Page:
executing '.tables' sqlite statement

Discussion in 'iOS Programming' started by fergusjk, Sep 23, 2010.

  1. fergusjk macrumors member

    Aug 23, 2010
    Ayrshire Coast, Scotland
    I'm building an app that uses an sqlite DB.

    I created the sqlite DB manually on my mac during development but obviously I need this to be automated in the software. So I need a way to create 3 DB tables if they do not already exist.

    The way I check manually is .tables in the sqlite command line tool which returns the three tables. I tried using this in a command but to no avail. The following code works in terms of connecting and executing the sql correctly as I have used the same structure in several other places in my code.

    -(void) checkDBExists{
    	// Get the path to the documents directory
    	NSArray *documentPaths = NSSearchPathForDirectoriesInDomains(NSDocumentDirectory, NSUserDomainMask, YES);
    	NSString *sqlFile = @"mySQLFile.sql";
    	NSString *databasePath = [[documentPaths objectAtIndex:0] stringByAppendingPathComponent:sqlFile];
    	// Setup the database object
    	sqlite3 *database;
    	// Open the database from the users filessytem
    	if(sqlite3_open([databasePath UTF8String], &database) == SQLITE_OK) {
    		// Setup the SQL Statement and compile it for faster access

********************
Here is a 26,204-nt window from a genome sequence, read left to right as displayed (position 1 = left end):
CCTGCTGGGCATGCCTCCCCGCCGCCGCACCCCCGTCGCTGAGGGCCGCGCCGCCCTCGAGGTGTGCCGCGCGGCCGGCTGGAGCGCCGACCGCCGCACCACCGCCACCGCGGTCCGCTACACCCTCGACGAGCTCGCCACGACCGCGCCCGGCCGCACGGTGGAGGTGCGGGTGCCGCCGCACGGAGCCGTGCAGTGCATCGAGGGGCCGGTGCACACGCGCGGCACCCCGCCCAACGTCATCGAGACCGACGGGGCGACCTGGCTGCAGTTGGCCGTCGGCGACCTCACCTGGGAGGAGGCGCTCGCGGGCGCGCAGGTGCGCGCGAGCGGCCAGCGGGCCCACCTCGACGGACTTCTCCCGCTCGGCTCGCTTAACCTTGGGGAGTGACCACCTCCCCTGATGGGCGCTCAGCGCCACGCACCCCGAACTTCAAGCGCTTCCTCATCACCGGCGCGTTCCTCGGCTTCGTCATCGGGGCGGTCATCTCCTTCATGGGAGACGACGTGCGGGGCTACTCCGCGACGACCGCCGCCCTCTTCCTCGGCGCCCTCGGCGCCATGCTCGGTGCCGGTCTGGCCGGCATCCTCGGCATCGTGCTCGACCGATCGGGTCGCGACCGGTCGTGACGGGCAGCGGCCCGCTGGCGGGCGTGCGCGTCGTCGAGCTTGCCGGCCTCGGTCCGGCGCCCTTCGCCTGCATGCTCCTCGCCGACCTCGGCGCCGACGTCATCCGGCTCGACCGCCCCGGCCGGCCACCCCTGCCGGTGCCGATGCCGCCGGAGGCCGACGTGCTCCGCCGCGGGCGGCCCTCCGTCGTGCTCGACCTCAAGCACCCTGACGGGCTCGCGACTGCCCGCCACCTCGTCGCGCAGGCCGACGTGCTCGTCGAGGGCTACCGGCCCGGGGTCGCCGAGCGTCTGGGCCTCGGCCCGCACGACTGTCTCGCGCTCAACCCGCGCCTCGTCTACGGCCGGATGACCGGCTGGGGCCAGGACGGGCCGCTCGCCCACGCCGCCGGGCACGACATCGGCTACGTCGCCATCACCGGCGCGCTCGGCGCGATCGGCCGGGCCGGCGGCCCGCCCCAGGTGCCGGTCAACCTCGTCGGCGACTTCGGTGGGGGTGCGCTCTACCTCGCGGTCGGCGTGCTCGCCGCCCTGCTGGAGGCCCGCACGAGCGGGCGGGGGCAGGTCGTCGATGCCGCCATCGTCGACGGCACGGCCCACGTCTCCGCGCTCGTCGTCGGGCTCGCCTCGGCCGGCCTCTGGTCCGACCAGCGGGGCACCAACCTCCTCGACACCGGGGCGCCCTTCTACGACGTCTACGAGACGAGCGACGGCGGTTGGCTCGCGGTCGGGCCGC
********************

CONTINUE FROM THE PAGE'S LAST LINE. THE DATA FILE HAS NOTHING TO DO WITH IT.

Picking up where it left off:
NSLog(@"IM IN CheckDB!");
    		const char *sqlStatement = ".tables";
    		sqlite3_stmt *compiledStatement;
    		if(sqlite3_prepare_v2(database, sqlStatement, -1, &compiledStatement, NULL) == SQLITE_OK) {
    			NSString *tables;
    			// Loop through the results and add them to the feeds array
    			while(sqlite3_step(compiledStatement) == SQLITE_ROW) {
    				// Read the data from the result row
    				tables = [NSString stringWithUTF8String:(char *)sqlite3_column_text(compiledStatement, 0)];
    			NSLog(@"tables=", tables);
    		// Release the compiled statement from memory
    The problem lies in the fact that either it doesn't like the prepending period or it is putting a semi-colon at the end and trying to execute .tables; which doesn't work when I try it manually. It must be .tables without the semicolon.

    How do others check to see if DB tables exist in their apps? Anyone any idea as to how to get .tables executed successfully?
  2. dejo Moderator


    Staff Member

    Sep 2, 2004
    The Centennial State
    Normally, I would use the "IF NOT EXISTS" clause of the CREATE TABLE command.
  3. bredell macrumors regular

    Mar 30, 2008
    Uppsala, Sweden
    If you want to access the list of tables you can use the 'sqlite_master' system table.

    select name from sqlite_master where type = 'table';
    select 1 from sqlite_master where type = 'table' and name = 'my_table';
  4. fergusjk thread starter macrumors member

    Aug 23, 2010
    Ayrshire Coast, Scotland

    Both valid answers but for my purposes I don't actually need to return the DB tables - I was only returning them because I was unaware of the ultra-efficient 'if not exists' clause.
    So I'm going to run with

    CREATE TABLE IF NOT EXISTS myTable (table_definition);

    Thanks guys :D

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